We have already seen that Marx regarded Russia as a semi-Asiatic country, and as such he often bracketed it with the truly Asiatic countries in his analyses. Its chief difference from them arose from the causes of its political centralisation: it was not a case of using a very low level of productive forces to satisfy the imperatives of a basic hydraulic-engineering system imposed by the very facts of geography and climate, but rather of defending settled populations against repeated incursions by neighbouring nomadic tribes. Nevertheless, in Russia too there was a despotic power, based on the exploitation of scattered self-sufficient village communities, in which farming and cottage industry went hand in hand and the near or total absence of privately owned land meant that the exploiting class was predominantly bureaucratic. Marx was therefore right to define it as a ‘semi-Asiatic’ country, not in a purely geographical sense, but with the weightier economic and social overtones that immediately recall the concept we have just explained of the Asiatic mode of production.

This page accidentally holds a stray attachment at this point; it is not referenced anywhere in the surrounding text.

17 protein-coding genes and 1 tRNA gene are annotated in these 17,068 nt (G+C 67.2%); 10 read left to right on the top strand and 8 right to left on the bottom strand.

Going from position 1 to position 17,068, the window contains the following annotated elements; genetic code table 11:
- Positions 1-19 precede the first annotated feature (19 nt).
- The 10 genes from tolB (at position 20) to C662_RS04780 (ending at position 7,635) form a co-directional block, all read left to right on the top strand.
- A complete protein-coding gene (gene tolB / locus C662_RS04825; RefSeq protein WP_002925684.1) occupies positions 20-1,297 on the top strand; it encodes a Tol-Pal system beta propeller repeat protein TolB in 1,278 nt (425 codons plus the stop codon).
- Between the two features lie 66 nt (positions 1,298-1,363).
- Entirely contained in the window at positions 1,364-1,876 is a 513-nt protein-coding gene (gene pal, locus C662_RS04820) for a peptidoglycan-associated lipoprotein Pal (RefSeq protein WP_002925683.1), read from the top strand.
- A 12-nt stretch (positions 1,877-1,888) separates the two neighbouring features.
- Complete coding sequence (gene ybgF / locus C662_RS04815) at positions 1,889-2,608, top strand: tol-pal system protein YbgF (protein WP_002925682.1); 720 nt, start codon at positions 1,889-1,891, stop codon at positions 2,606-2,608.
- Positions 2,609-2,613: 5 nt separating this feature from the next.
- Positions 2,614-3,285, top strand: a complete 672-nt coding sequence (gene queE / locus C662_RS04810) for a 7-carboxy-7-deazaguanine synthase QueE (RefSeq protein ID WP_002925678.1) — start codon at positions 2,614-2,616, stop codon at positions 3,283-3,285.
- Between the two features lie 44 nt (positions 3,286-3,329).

KeywordsCommunal Property Village Community Russian State Settle Population Russian City
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